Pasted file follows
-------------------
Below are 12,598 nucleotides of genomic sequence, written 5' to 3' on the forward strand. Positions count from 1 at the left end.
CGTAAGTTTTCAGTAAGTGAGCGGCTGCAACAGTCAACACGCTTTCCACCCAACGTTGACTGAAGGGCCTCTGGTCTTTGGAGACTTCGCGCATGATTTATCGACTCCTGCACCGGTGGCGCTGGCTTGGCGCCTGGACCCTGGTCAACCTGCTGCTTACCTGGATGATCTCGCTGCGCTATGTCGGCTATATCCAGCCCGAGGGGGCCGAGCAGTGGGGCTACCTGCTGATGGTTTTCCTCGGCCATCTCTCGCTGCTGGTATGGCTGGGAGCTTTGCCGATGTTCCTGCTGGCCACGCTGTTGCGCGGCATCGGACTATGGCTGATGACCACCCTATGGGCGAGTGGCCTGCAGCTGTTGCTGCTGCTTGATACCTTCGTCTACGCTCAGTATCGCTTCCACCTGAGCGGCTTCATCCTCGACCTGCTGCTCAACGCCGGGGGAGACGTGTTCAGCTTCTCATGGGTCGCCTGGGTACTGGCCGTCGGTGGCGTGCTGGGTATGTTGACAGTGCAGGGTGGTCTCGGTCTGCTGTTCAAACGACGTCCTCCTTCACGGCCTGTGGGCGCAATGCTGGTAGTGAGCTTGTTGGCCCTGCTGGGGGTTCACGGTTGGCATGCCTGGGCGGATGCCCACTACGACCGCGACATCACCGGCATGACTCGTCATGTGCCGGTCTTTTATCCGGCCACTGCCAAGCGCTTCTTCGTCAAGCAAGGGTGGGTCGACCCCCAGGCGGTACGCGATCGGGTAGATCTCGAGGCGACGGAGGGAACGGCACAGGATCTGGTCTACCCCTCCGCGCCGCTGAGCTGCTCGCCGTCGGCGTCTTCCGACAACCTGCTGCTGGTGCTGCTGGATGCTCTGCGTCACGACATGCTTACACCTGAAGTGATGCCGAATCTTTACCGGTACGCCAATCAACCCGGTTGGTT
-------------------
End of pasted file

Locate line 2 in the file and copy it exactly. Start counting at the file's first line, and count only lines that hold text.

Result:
CGTAAGTTTTCAGTAAGTGAGCGGCTGCAACAGTCAACACGCTTTCCACCCAACGTTGACTGAAGGGCCTCTGGTCTTTGGAGACTTCGCGCATGATTTATCGACTCCTGCACCGGTGGCGCTGGCTTGGCGCCTGGACCCTGGTCAACCTGCTGCTTACCTGGATGATCTCGCTGCGCTATGTCGGCTATATCCAGCCCGAGGGGGCCGAGCAGTGGGGCTACCTGCTGATGGTTTTCCTCGGCCATCTCTCGCTGCTGGTATGGCTGGGAGCTTTGCCGATGTTCCTGCTGGCCACGCTGTTGCGCGGCATCGGACTATGGCTGATGACCACCCTATGGGCGAGTGGCCTGCAGCTGTTGCTGCTGCTTGATACCTTCGTCTACGCTCAGTATCGCTTCCACCTGAGCGGCTTCATCCTCGACCTGCTGCTCAACGCCGGGGGAGACGTGTTCAGCTTCTCATGGGTCGCCTGGGTACTGGCCGTCGGTGGCGTGCTGGGTATGTTGACAGTGCAGGGTGGTCTCGGTCTGCTGTTCAAACGACGTCCTCCTTCACGGCCTGTGGGCGCAATGCTGGTAGTGAGCTTGTTGGCCCTGCTGGGGGTTCACGGTTGGCATGCCTGGGCGGATGCCCACTACGACCGCGACATCACCGGCATGACTCGTCATGTGCCGGTCTTTTATCCGGCCACTGCCAAGCGCTTCTTCGTCAAGCAAGGGTGGGTCGACCCCCAGGCGGTACGCGATCGGGTAGATCTCGAGGCGACGGAGGGAACGGCACAGGATCTGGTCTACCCCTCCGCGCCGCTGAGCTGCTCGCCGTCGGCGTCTTCCGACAACCTGCTGCTGGTGCTGCTGGATGCTCTGCGTCACGACATGCTTACACCTGAAGTGATGCCGAATCTTTACCGGTACGCCAATCAACCCGGTTGGTT